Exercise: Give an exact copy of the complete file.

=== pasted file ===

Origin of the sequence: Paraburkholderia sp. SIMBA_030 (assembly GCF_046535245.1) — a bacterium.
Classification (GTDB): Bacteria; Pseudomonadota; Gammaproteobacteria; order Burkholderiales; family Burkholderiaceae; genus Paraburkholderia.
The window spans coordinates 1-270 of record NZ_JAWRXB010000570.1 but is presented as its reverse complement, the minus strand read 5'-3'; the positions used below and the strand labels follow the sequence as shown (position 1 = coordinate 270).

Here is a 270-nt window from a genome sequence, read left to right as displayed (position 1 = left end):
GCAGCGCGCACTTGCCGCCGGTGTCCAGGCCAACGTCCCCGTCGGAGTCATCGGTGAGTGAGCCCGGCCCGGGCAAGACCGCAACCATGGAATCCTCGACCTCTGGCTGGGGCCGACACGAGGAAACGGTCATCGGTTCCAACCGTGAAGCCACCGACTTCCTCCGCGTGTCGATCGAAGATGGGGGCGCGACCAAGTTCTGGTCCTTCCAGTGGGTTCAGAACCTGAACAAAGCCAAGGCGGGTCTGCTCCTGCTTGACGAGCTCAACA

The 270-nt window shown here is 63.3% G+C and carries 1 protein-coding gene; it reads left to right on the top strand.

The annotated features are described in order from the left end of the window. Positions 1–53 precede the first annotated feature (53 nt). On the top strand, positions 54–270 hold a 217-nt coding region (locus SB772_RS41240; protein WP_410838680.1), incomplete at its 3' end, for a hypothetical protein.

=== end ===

Origin of the sequence: Paraburkholderia sp. SIMBA_030 (assembly GCF_046535245.1) — a bacterium.
Classification (GTDB): Bacteria; Pseudomonadota; Gammaproteobacteria; order Burkholderiales; family Burkholderiaceae; genus Paraburkholderia.
The window spans coordinates 1-270 of record NZ_JAWRXB010000570.1 but is presented as its reverse complement, the minus strand read 5'-3'; the positions used below and the strand labels follow the sequence as shown (position 1 = coordinate 270).

Here is a 270-nt window from a genome sequence, read left to right as displayed (position 1 = left end):
GCAGCGCGCACTTGCCGCCGGTGTCCAGGCCAACGTCCCCGTCGGAGTCATCGGTGAGTGAGCCCGGCCCGGGCAAGACCGCAACCATGGAATCCTCGACCTCTGGCTGGGGCCGACACGAGGAAACGGTCATCGGTTCCAACCGTGAAGCCACCGACTTCCTCCGCGTGTCGATCGAAGATGGGGGCGCGACCAAGTTCTGGTCCTTCCAGTGGGTTCAGAACCTGAACAAAGCCAAGGCGGGTCTGCTCCTGCTTGACGAGCTCAACA

The 270-nt window shown here is 63.3% G+C and carries 1 protein-coding gene; it reads left to right on the top strand.

The annotated features are described in order from the left end of the window. Positions 1–53 precede the first annotated feature (53 nt). On the top strand, positions 54–270 hold a 217-nt coding region (locus SB772_RS41240; protein WP_410838680.1), incomplete at its 3' end, for a hypothetical protein.